The identification and development of novel synthetic adjuvants capable of inducing a Th17 or Th1/Th17 adaptive immunity with a co-delivered antigen will provide new opportunities for the development of vaccine candidates targeting bacterial and/or fungal infections. Several diseases of significant medical concern could benefit from a Th17 inducing adjuvant system including Mycobacterium tuberculosis (Mtb), Staphylococcus aureus, Pseudomonas aeruginosa, Streptococcus pneumonia, Candida albicans, Aspergillus fumigatus and others. To this end, we evaluated the lead candidate alpha-branched trehalose diester compounds B16 and B42 with a clinical candidate Mtb fusion antigen, M72. Surprisingly, neither compound significantly enhanced serum antibody titers when a low dose of antigen (0.125 μg) was used suggesting Mincle based adjuvant systems alone may not provide much of a dose sparing effect for humoral immunity. Significantly higher serum antibody titers were noted when higher antigen doses were evaluated (Figure 8). However, induction of antibody responses in Mtb vaccines has not been found to be protective in a vaccine or natural infection setting, whereas Th17 or Th1/Th17 immunity has been reported to play a strong role in protection from Mtb (39). As expected based on the in vitro cytokine activity from the macrophage cell lines, both compounds were able to drive superior Th17 responses, though B16 was more effective (Figure 7). In contrast to the antibody data indicating that increasing antigen leads to increased antibody responses, we did not find this to be true for T cell responses (Figures 8C–E) where the strongest Th17 responses were noted at lower antigen doses. These results were also compared with mice vaccinated using the clinical candidate Mincle agonist TDB. TDB was also able to boost Th17 in mice as previously reported (35), but did so with diminished potency over the αTDE compounds. This data supports the in vitro results and suggests that optimization of structure can enhance potency and potentially vaccine efficacy. Collectively, this study demonstrates the utility of mid-chain length αTDE compounds as Th17-inducing vaccine adjuvants for Mtb vaccines.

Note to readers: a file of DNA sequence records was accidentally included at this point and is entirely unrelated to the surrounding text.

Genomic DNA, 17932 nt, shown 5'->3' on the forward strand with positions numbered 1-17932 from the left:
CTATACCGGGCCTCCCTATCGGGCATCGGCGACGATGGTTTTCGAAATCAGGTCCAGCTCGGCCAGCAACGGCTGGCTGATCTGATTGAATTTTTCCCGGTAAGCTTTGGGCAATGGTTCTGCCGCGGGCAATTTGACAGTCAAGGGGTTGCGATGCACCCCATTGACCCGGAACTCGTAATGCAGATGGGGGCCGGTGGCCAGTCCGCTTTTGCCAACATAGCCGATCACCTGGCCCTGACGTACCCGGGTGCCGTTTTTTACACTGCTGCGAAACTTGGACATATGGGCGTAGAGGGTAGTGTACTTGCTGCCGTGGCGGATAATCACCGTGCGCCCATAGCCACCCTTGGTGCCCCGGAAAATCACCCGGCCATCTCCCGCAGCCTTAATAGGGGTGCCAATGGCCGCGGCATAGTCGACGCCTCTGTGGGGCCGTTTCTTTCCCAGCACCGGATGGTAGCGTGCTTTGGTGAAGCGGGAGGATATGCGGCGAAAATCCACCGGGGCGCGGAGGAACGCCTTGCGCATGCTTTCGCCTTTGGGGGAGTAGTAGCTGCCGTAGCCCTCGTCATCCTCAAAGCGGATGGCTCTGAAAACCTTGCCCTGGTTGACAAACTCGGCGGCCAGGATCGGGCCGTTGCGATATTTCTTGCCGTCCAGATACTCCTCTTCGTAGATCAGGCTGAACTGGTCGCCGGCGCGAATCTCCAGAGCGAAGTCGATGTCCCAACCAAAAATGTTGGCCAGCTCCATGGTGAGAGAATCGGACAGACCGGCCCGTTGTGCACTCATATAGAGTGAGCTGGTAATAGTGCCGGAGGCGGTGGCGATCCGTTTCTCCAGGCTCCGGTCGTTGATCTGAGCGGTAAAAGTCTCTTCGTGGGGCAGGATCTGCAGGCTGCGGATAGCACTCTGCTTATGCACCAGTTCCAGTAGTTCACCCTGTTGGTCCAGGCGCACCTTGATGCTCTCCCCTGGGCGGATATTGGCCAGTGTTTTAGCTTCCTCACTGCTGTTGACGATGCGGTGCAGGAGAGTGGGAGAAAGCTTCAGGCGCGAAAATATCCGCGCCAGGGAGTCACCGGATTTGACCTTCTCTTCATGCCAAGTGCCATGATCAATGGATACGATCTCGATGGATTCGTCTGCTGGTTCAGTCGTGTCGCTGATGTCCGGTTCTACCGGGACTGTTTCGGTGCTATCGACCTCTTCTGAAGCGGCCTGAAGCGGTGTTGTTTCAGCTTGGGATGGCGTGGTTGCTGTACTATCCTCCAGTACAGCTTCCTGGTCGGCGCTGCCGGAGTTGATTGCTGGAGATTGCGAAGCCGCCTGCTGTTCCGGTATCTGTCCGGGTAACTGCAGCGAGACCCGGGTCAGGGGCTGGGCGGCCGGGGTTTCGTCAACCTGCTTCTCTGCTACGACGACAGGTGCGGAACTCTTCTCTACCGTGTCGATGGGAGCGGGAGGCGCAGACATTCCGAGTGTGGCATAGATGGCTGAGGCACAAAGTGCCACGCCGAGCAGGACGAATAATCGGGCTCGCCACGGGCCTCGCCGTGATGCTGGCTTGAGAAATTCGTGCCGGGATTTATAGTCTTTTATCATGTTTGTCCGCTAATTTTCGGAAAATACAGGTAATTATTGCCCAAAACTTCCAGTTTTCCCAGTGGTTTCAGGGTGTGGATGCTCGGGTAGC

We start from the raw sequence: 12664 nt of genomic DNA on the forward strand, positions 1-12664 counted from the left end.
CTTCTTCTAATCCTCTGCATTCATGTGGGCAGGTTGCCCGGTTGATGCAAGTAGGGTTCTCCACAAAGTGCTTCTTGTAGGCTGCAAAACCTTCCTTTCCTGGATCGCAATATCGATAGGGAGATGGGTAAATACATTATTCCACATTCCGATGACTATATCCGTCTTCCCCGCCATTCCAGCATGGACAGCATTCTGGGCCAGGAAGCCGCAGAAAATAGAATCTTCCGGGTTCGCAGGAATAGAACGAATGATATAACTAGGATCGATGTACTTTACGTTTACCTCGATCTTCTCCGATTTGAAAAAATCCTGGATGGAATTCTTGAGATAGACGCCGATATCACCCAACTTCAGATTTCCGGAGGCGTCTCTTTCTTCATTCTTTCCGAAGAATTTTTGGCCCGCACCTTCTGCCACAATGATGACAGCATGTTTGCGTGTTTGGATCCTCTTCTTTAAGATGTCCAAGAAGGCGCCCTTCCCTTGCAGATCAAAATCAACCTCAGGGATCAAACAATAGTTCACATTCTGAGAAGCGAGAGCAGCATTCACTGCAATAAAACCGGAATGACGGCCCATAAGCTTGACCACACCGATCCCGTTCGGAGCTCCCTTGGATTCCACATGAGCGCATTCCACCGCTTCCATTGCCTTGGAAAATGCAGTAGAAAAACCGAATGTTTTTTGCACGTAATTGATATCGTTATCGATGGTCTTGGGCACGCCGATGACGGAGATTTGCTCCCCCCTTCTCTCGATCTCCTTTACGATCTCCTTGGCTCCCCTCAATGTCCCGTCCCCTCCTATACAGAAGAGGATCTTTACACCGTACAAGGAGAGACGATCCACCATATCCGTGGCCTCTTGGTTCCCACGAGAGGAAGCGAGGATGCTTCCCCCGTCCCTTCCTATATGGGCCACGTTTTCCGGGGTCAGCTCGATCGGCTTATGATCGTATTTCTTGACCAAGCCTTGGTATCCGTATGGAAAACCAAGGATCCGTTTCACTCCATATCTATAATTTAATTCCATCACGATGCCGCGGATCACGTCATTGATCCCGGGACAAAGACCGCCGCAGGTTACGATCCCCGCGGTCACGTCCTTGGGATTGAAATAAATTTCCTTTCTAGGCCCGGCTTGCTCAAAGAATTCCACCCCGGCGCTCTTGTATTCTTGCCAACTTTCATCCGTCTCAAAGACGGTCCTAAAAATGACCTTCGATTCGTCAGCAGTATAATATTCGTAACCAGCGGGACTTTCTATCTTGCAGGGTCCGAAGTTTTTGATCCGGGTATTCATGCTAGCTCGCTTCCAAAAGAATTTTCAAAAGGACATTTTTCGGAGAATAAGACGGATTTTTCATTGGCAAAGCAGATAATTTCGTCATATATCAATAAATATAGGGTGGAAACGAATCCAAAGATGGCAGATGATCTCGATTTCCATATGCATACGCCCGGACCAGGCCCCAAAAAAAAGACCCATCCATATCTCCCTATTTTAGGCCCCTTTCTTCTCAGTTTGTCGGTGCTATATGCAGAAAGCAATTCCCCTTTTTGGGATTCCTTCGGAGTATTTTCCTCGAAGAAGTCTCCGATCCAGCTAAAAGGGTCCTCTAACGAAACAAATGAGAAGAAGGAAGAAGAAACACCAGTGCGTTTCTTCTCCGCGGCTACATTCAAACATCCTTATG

Ethics Statement